Intel plots revival with $20 bln investment pledge

America's humbled chip giant Intel is trying to stage a comeback.

The centerpiece of the manufacturing turnaround plan: A proposal to spend up to $20 billion to build two factories in the U.S. and open its semiconductor-building factory floors to outside customers, in an attempt to increase chip-making on U.S. shores.

New CEO Pat Gelsinger laid out the ambitious plan this way.

"We've seen the growing demand for semiconductors. The digitization of the world. the acceleration of that in the global pandemic has radically accelerated the need for semiconductors. Against that, the world needs a balanced supply chain available across the world. Intel is stepping into that need."

The decision to invest and build new facilities in the U.S. comes after a shift in the tech world's dependence on chips made in Taiwan, which many fear could be disrupted due to rising tensions with China.

A recent shortage of chips - primarily from Taiwan Semiconductor Manufacturing Company - has caused factory shutdowns in the U.S. without the key component.

Intel says its investment will power 3,000 new tech jobs, 3,000 new construction jobs, and 15,000 long-term jobs in the U.S.

Vijay Rakesh, an analyst at Mizuho Securities, thinks Intel has an opportunity to win back business from Asia, where more than two-thirds of advanced chips are now made.

"This definitely starts to close the gap that they've had on the manufacturing side. Also with the U.S. government and the federal government, the Department of Defense, pushing to have insource our domestic manufacturing, I think, that puts Intel in a pretty good spot. So, definitely, they get some tax incentives. They bring the right people back into the fold. So, I think that's a good long-term strategy, and a pretty smart move here."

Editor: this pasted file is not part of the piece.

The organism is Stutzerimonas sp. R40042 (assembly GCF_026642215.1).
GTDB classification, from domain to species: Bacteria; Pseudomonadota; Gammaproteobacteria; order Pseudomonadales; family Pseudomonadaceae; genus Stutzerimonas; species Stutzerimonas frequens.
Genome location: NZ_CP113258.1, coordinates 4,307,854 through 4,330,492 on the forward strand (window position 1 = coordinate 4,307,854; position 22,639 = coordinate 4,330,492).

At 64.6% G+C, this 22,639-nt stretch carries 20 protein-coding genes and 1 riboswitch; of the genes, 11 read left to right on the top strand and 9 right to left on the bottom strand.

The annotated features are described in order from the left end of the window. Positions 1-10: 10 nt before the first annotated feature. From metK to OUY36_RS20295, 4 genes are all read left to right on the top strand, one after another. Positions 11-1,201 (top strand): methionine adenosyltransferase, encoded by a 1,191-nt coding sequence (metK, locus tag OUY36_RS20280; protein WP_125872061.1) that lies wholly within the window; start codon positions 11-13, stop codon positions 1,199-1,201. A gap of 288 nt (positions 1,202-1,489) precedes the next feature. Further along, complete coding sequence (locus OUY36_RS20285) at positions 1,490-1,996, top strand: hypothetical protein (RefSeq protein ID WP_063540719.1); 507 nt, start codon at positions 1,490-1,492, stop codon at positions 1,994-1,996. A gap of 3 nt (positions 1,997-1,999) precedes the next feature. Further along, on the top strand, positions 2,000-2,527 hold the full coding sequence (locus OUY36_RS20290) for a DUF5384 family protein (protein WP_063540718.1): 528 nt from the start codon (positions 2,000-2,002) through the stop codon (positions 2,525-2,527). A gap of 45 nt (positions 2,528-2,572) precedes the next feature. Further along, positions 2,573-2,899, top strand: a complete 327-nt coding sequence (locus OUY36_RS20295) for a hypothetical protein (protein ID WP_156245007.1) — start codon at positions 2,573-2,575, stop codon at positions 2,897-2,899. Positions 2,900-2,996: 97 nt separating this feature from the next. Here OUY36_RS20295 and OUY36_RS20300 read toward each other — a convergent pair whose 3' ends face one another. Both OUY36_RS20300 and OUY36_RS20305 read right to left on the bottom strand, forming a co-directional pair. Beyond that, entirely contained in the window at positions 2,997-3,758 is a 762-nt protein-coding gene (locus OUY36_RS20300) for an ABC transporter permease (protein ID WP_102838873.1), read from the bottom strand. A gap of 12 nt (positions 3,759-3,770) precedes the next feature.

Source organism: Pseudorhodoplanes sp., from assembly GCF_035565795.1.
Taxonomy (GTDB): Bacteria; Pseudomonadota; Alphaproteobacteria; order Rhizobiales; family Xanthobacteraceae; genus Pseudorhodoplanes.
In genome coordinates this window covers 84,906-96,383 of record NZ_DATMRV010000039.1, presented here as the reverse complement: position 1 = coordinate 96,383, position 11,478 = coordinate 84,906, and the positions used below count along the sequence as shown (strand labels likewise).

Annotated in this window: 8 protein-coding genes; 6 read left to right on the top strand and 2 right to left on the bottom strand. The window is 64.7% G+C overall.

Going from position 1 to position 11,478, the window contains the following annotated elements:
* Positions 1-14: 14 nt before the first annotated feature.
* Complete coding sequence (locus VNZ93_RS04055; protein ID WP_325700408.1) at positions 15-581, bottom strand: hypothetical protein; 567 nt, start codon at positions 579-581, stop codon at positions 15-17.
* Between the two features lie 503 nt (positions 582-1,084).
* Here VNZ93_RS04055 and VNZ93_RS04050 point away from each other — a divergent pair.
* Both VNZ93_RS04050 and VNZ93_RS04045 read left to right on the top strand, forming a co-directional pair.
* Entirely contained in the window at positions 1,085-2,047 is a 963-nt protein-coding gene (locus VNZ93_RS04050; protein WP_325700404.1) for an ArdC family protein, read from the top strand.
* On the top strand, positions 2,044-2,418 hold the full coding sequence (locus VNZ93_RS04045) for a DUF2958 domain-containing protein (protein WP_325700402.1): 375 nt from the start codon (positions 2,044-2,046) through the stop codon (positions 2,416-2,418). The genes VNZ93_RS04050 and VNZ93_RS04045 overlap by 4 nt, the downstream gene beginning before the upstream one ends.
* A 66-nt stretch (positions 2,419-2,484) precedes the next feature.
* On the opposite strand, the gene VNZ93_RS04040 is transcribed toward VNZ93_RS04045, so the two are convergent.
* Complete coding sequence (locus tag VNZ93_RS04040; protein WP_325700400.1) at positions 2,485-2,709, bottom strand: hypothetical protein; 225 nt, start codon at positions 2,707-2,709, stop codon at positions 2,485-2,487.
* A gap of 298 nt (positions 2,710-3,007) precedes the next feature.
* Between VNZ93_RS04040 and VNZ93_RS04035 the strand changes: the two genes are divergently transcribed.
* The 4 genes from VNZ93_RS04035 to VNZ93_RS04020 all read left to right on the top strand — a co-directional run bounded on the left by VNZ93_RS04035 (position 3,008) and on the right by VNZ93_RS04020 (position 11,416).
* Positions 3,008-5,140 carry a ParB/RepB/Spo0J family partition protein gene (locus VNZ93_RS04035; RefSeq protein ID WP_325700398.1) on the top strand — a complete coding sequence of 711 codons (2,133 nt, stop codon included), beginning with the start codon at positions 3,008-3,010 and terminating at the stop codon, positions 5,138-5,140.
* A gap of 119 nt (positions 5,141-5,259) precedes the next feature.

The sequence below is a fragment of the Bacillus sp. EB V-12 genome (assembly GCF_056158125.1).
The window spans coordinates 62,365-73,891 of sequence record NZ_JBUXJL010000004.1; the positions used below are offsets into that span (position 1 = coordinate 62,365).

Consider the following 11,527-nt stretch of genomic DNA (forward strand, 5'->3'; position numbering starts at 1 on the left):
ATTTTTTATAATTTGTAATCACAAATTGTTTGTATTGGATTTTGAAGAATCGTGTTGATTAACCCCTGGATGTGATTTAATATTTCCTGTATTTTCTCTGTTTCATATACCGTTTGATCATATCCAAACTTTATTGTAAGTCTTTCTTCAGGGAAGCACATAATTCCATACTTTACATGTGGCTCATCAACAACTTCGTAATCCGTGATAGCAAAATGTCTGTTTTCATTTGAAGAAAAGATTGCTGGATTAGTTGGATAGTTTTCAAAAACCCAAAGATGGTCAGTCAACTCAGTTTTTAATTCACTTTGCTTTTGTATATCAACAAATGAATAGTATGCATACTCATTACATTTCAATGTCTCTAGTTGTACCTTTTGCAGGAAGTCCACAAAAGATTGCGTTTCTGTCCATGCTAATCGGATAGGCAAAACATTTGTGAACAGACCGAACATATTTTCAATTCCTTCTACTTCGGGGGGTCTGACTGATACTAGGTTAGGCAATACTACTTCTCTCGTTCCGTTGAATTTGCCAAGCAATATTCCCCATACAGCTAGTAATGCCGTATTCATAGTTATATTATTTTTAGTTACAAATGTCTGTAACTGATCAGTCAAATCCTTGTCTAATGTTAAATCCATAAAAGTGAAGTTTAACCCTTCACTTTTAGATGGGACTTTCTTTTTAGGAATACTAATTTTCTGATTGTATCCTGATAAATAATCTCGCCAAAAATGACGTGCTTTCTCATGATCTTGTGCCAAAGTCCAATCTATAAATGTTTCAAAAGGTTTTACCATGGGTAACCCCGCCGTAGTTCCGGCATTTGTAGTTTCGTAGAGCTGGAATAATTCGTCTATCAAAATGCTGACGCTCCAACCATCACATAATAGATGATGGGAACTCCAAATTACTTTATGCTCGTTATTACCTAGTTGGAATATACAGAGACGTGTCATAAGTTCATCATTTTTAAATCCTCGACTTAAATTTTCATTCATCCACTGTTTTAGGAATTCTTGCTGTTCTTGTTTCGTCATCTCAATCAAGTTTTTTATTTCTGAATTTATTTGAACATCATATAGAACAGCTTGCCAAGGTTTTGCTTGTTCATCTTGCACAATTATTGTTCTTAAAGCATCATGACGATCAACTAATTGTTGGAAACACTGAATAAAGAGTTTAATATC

But this is just the first step in making up lost ground for investors. Shares of Intel are up 21 percent over the past year but that's just one-third the gain seen by main rival AMD.

Video Transcript

- America's humbled chip giant Intel is trying to stage a comeback. The centerpiece of the manufacturing turnaround plan, a proposal to spend up to $20 billion to build two factories in the US. And open its semiconductor building factory floors to outside customers in an attempt to increase chip making on US shores. New CEO Pat Gelsinger laid out the ambitious plan this way.

PAT GELSINGER: We've seen the growing demand for semiconductors. The digitization of the world, the acceleration of that in the global pandemic has radically accelerated the need for semiconductors. Against that, the world needs a balanced supply chain available across the world. Intel is stepping into that need.

- The decision to invest and build new factories in the US comes after a shift in the tech world's dependence on chips made in Taiwan, which many fear could be disrupted due to rising tensions with China. A recent shortage of chips, primarily from Taiwan Semiconductor Manufacturing Company, has caused factory shutdowns in the US without the key component.

Intel says its investment will power 3,000 new tech jobs, 3,000 new construction jobs, and 15,000 long term jobs in the US. Vijay Rakesh, an analyst at Mizuho Securities, thinks Intel has an opportunity to win back business from Asia where more than 2/3 of advanced chips are now made.

VIJAY RAKESH: This definitely starts to close the gap that they've had on the manufacturing side. Also with the US government and the federal government and the Department of Defense, pushing to have insourced our domestic manufacturing. I think that puts Intel in a pretty good spot.

So definitely, they get some tax incentives. They bring the right people back into the fold. So I think that's a good long term strategy, a pretty smart move here.

- But this is just the first step in making up lost ground for investors. Shares of Intel are up 21% over the past year. But that's just 1/3 the gain seen by main rival, AMD.